Healthy living

Earning less money than your peers can make you happy

Earning less money than your peers can make you happy Aspire to earn more and greater job satisfaction, report says

Knowing that your colleagues are earning more than you can make you happy, but only if you are under 45, according to a new report.

Instead of being envious or resentful of colleagues on bigger salaries, leading economists say that younger, less well-paid workers are happier in their jobs because they think that one day they will be earning the same amount.

However, the effect wears off by the time people reach 45, as people realise that the bigger salaries of high flying colleagues are unlikely to be heading their way and career opportunities are much more limited for older workers. This can lead to low self-esteem and lower job satisfaction.

The study, 'So Far So Good: Age, Sex, Happiness and Relative Income', was based on a number of surveys carried out in Germany, and is the work of economists at St. Andrews University, Hull University and the Hamburg Institute of International Economics.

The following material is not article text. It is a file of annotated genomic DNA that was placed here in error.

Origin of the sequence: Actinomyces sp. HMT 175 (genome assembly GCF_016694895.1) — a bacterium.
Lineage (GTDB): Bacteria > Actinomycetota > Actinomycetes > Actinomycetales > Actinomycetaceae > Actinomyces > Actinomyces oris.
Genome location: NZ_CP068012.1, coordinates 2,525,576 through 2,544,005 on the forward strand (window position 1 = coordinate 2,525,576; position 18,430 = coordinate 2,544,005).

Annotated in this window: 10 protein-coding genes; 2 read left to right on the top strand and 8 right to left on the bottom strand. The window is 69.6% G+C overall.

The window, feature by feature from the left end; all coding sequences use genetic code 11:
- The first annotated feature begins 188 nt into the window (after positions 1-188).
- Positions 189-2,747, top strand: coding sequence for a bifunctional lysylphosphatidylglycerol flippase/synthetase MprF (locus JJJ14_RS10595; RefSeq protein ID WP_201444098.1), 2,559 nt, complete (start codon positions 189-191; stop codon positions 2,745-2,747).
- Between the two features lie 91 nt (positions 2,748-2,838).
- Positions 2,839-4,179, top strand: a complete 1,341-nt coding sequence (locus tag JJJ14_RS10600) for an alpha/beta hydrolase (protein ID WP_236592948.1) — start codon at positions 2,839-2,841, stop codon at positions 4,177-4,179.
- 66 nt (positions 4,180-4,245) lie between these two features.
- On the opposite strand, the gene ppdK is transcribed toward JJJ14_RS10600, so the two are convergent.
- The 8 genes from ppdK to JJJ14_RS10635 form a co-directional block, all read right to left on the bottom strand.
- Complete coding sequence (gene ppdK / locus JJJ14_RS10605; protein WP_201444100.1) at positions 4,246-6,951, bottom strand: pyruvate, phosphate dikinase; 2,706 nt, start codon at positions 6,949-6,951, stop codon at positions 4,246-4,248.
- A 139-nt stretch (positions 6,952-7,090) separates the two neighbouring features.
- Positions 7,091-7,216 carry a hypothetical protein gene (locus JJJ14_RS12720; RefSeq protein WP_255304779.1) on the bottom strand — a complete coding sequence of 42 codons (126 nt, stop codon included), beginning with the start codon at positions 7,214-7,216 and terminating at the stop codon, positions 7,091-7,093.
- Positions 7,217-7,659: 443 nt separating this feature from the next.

The negative effect of comparing salaries appeared to be restricted to older workers. Retired people were much less concerned about their peers incomes, probably because of more urgent ageing and health issues, the researchers said.

Professor Felix FitzRoy from St. Andrews said: "This research provides a more nuanced picture of relative income effects on happiness, and underlines the importance of career aspirations and opportunities for young people.

"This is particularly significant at a time when these opportunities for so many young people are threatened by extreme austerity in the UK and other countries, though notably not in Germany with its export–led boom."

This article was published on Wed 4 April 2012

Image © Sarah Allison -

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